There is no chance that I took the TSS New York later than 1959, though she did not always go to Liverpool but sometimes to Southampton, because, though she went on to Bremerhaven from Liverpool, having a sailing crew of Greeks and a service crew of Germans, that may have been her last voyage. The Web records, after listing the Tuscania and her sisters among the great ships (I think all ocean liners are great, even in a shared cabin below decks), that she was laid up in 1959 and scrapped, Onomichi, Japan, on 12/10/1961. She belonged to Goulandris, Greek Line, whose flag ship was the Olympia. Those who came to Greece on the Olympia complained of her rolling and slated to get improved stabilizers; the old ship pitched in heavy seas, but didn't roll. Anyway, I remember vividly the problem of drunkenness on the New York after we picked up half of our passengers at Boston until they disembarked at Cobh.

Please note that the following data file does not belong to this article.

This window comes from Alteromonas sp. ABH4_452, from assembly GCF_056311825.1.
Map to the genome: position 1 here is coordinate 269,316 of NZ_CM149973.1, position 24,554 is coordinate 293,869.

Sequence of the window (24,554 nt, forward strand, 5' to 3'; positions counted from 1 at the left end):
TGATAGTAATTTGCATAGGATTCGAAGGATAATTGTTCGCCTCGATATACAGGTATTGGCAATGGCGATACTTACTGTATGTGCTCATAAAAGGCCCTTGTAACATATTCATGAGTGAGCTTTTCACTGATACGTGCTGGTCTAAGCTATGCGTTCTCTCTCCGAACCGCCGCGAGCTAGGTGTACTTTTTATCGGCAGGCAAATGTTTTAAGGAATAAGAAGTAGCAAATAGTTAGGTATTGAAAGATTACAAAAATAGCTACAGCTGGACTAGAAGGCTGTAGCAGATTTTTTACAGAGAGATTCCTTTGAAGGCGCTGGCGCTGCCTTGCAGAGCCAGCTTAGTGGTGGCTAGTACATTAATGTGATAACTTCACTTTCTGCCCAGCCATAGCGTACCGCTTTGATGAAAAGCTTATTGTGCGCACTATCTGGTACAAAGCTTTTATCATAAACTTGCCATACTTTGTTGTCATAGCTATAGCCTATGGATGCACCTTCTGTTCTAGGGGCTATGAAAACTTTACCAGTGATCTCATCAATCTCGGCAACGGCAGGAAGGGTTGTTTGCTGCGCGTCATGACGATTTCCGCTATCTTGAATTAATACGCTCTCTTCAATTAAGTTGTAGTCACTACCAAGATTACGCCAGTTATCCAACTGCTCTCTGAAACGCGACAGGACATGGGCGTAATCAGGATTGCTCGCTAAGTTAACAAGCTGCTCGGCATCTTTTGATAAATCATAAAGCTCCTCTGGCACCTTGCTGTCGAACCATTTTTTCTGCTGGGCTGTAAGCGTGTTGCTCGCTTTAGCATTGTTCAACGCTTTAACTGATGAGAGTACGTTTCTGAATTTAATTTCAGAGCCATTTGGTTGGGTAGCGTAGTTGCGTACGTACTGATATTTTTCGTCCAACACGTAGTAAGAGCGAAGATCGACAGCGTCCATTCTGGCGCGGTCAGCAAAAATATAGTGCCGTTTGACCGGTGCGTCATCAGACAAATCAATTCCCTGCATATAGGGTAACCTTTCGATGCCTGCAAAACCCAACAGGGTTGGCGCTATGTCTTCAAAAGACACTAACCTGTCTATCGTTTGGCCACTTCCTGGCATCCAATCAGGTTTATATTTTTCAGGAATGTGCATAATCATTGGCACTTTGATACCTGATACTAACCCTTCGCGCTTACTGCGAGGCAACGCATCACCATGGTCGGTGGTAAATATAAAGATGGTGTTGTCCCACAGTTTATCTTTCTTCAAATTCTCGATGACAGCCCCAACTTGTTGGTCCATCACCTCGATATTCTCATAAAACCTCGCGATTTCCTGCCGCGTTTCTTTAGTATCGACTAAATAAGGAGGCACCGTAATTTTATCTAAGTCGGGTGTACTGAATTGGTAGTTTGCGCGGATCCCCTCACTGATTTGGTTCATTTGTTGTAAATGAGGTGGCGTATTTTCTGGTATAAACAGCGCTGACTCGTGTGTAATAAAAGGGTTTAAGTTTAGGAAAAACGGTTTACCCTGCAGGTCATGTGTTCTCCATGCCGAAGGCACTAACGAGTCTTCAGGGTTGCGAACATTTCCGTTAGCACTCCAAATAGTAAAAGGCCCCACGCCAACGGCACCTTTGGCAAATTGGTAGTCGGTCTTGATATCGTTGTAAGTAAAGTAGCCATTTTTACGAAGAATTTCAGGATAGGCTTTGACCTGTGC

It has taken me days to disentangle my vivid but jumbled memories, my ships, my trains, my photo logs (always grateful, since there was nothing like EXIF, for the month and year that most slide developing labs stamped on the mounts).